Invoicing for small businesses: complex guidelines explained in simple terms
If you are a small business owner in Germany or are planning to become one, you have probably come across the term “Rechnung Kleinunternehmer”. This concept can be confusing, especially when it comes to preparing invoices that meet all legal requirements. In this comprehensive guide, we’ll cover all aspects of the topic in detail – from the basic concept to specific requirements and best practices.
Invoicing as a small business owner: what does it really mean?
As a small business owner, you are not obliged to collect and remit VAT according to Article 19 of the UStG, so you avoid a lot of red tape. However, this does not mean that you do not have to worry about proper invoicing. In order to be legitimate, each invoice must contain certain information.
Why is it so important to invoice correctly?
Correct invoicing is not only important for you but also for your customer. Inaccuracies can lead to unpaid taxes, fines and even legal problems. Correct invoicing builds trust between you and your customers and lays the foundations for a successful business relationship.
What should an invoice for small businesses contain?
An invoice for small businesses differs from a standard invoice in several ways. It should contain the following information
- The name and address of the invoice writer and recipient
- Unique invoice number
- Date of invoice
- Date of delivery or service
- An exact description of the goods or services supplied
- Invoice amount
- Reference to the Small Business Ordinance in accordance with Article 19 of the UStG
Invoicing as a natural person: is it possible?
This is where it gets interesting: as a small business you can invoice as a natural person. However, in this case, the invoice must meet certain requirements to be considered valid. If you are invoicing as a natural person, make sure that the above requirements are still valid. Invoicing as a natural person and invoicing a small business are very similar in principle, although the tax aspects are usually less complex for a natural person.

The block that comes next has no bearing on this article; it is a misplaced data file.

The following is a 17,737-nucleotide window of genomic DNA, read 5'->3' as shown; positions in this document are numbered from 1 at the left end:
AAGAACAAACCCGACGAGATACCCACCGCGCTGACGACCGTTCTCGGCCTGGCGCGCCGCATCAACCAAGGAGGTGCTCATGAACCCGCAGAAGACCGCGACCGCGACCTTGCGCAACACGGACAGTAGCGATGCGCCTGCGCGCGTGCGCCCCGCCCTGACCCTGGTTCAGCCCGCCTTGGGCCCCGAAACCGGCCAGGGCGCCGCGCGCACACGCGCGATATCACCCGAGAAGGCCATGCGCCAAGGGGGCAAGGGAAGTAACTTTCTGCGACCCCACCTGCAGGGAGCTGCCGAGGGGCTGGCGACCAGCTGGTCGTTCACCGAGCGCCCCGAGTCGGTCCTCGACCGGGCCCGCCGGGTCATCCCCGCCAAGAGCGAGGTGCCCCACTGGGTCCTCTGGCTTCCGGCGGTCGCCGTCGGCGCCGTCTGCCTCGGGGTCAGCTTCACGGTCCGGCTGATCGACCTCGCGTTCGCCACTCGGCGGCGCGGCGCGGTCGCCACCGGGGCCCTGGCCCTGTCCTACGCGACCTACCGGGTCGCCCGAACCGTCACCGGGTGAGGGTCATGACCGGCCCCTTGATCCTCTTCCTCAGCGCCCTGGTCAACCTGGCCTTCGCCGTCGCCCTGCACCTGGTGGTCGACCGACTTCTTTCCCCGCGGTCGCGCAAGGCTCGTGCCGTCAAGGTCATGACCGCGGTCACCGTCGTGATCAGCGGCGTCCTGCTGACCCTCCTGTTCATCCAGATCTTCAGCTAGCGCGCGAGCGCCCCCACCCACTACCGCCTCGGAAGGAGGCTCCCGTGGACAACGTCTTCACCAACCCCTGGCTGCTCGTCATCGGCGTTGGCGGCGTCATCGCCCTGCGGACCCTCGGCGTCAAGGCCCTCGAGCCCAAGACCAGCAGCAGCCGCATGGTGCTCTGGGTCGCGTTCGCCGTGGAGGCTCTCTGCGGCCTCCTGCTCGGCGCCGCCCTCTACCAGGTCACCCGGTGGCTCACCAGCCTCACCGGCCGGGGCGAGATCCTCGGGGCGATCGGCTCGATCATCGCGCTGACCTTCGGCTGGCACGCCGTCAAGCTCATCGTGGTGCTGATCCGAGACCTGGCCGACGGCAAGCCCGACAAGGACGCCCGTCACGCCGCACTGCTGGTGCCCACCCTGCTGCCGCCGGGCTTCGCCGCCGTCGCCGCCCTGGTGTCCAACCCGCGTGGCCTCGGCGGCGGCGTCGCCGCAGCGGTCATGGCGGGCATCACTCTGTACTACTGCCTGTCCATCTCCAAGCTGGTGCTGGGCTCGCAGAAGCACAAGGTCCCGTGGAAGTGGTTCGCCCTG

Invoice template for a natural person: a useful tool
If you do not have much experience in invoicing, templates can be very useful. The invoice template for an individual contains all the necessary fields to be filled in, so you can be sure that you will not forget any important information. However, please remember that the invoice template for an individual must be based on the latest legal standards.
One invoice for a natural person
A single invoice for a natural person is often issued when you sell a specific service or product to a natural person without establishing an ongoing business relationship. Even if it is a one-off transaction, the invoice must comply with certain legal requirements. These include the name and address of the invoice writer and the recipient, a detailed description of the service or product sold, the invoice amount and, if applicable, an indication that no VAT is charged. Make sure that all relevant information is accurately documented to avoid ambiguities or subsequent legal problems. For private individuals, the preparation of private invoices requires, in particular, a good knowledge of the legal framework, which is why it is advisable to seek the assistance of an accounting firm.